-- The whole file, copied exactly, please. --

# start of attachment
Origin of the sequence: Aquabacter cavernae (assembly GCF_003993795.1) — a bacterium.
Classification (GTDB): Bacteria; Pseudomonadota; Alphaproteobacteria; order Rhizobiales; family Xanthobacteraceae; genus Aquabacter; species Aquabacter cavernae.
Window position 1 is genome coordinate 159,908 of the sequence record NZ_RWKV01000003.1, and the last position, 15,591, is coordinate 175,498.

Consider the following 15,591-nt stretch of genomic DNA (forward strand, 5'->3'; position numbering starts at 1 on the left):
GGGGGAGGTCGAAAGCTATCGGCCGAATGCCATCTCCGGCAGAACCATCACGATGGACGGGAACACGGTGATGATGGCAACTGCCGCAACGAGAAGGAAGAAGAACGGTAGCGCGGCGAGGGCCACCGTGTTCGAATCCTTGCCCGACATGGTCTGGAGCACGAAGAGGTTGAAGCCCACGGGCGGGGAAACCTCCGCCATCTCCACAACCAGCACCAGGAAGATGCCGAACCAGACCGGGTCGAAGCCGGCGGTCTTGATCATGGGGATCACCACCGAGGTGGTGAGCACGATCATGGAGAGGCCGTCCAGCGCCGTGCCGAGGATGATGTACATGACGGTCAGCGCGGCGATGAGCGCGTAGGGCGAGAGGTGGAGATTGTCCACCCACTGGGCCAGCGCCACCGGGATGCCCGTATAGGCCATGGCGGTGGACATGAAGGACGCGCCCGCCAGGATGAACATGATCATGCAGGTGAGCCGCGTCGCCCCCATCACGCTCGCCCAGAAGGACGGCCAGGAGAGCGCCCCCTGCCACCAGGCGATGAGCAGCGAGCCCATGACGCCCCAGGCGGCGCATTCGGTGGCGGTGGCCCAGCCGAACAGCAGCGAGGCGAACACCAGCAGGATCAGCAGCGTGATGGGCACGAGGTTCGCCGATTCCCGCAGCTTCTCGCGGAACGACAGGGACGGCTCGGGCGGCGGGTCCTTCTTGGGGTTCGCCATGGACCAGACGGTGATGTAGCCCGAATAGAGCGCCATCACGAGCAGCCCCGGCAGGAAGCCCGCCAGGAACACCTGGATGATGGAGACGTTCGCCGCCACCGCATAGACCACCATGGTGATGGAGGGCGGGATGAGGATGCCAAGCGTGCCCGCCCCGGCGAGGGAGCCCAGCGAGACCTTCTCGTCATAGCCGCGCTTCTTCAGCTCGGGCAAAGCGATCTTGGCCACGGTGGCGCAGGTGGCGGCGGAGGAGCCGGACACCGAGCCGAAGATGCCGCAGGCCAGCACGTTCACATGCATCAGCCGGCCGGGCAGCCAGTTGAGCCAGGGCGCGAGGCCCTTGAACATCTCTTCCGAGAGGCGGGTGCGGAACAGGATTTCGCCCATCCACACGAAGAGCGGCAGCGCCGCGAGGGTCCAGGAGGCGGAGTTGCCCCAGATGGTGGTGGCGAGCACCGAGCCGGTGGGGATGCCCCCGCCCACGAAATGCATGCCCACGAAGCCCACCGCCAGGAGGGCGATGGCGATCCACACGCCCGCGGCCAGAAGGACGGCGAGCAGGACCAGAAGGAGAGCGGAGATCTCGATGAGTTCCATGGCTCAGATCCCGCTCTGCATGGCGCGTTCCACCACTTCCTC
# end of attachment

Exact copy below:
Origin of the sequence: Aquabacter cavernae (assembly GCF_003993795.1) — a bacterium.
Classification (GTDB): Bacteria; Pseudomonadota; Alphaproteobacteria; order Rhizobiales; family Xanthobacteraceae; genus Aquabacter; species Aquabacter cavernae.
Window position 1 is genome coordinate 159,908 of the sequence record NZ_RWKV01000003.1, and the last position, 15,591, is coordinate 175,498.

Consider the following 15,591-nt stretch of genomic DNA (forward strand, 5'->3'; position numbering starts at 1 on the left):
GGGGGAGGTCGAAAGCTATCGGCCGAATGCCATCTCCGGCAGAACCATCACGATGGACGGGAACACGGTGATGATGGCAACTGCCGCAACGAGAAGGAAGAAGAACGGTAGCGCGGCGAGGGCCACCGTGTTCGAATCCTTGCCCGACATGGTCTGGAGCACGAAGAGGTTGAAGCCCACGGGCGGGGAAACCTCCGCCATCTCCACAACCAGCACCAGGAAGATGCCGAACCAGACCGGGTCGAAGCCGGCGGTCTTGATCATGGGGATCACCACCGAGGTGGTGAGCACGATCATGGAGAGGCCGTCCAGCGCCGTGCCGAGGATGATGTACATGACGGTCAGCGCGGCGATGAGCGCGTAGGGCGAGAGGTGGAGATTGTCCACCCACTGGGCCAGCGCCACCGGGATGCCCGTATAGGCCATGGCGGTGGACATGAAGGACGCGCCCGCCAGGATGAACATGATCATGCAGGTGAGCCGCGTCGCCCCCATCACGCTCGCCCAGAAGGACGGCCAGGAGAGCGCCCCCTGCCACCAGGCGATGAGCAGCGAGCCCATGACGCCCCAGGCGGCGCATTCGGTGGCGGTGGCCCAGCCGAACAGCAGCGAGGCGAACACCAGCAGGATCAGCAGCGTGATGGGCACGAGGTTCGCCGATTCCCGCAGCTTCTCGCGGAACGACAGGGACGGCTCGGGCGGCGGGTCCTTCTTGGGGTTCGCCATGGACCAGACGGTGATGTAGCCCGAATAGAGCGCCATCACGAGCAGCCCCGGCAGGAAGCCCGCCAGGAACACCTGGATGATGGAGACGTTCGCCGCCACCGCATAGACCACCATGGTGATGGAGGGCGGGATGAGGATGCCAAGCGTGCCCGCCCCGGCGAGGGAGCCCAGCGAGACCTTCTCGTCATAGCCGCGCTTCTTCAGCTCGGGCAAAGCGATCTTGGCCACGGTGGCGCAGGTGGCGGCGGAGGAGCCGGACACCGAGCCGAAGATGCCGCAGGCCAGCACGTTCACATGCATCAGCCGGCCGGGCAGCCAGTTGAGCCAGGGCGCGAGGCCCTTGAACATCTCTTCCGAGAGGCGGGTGCGGAACAGGATTTCGCCCATCCACACGAAGAGCGGCAGCGCCGCGAGGGTCCAGGAGGCGGAGTTGCCCCAGATGGTGGTGGCGAGCACCGAGCCGGTGGGGATGCCCCCGCCCACGAAATGCATGCCCACGAAGCCCACCGCCAGGAGGGCGATGGCGATCCACACGCCCGCGGCCAGAAGGACGGCGAGCAGGACCAGAAGGAGAGCGGAGATCTCGATGAGTTCCATGGCTCAGATCCCGCTCTGCATGGCGCGTTCCACCACTTCCTC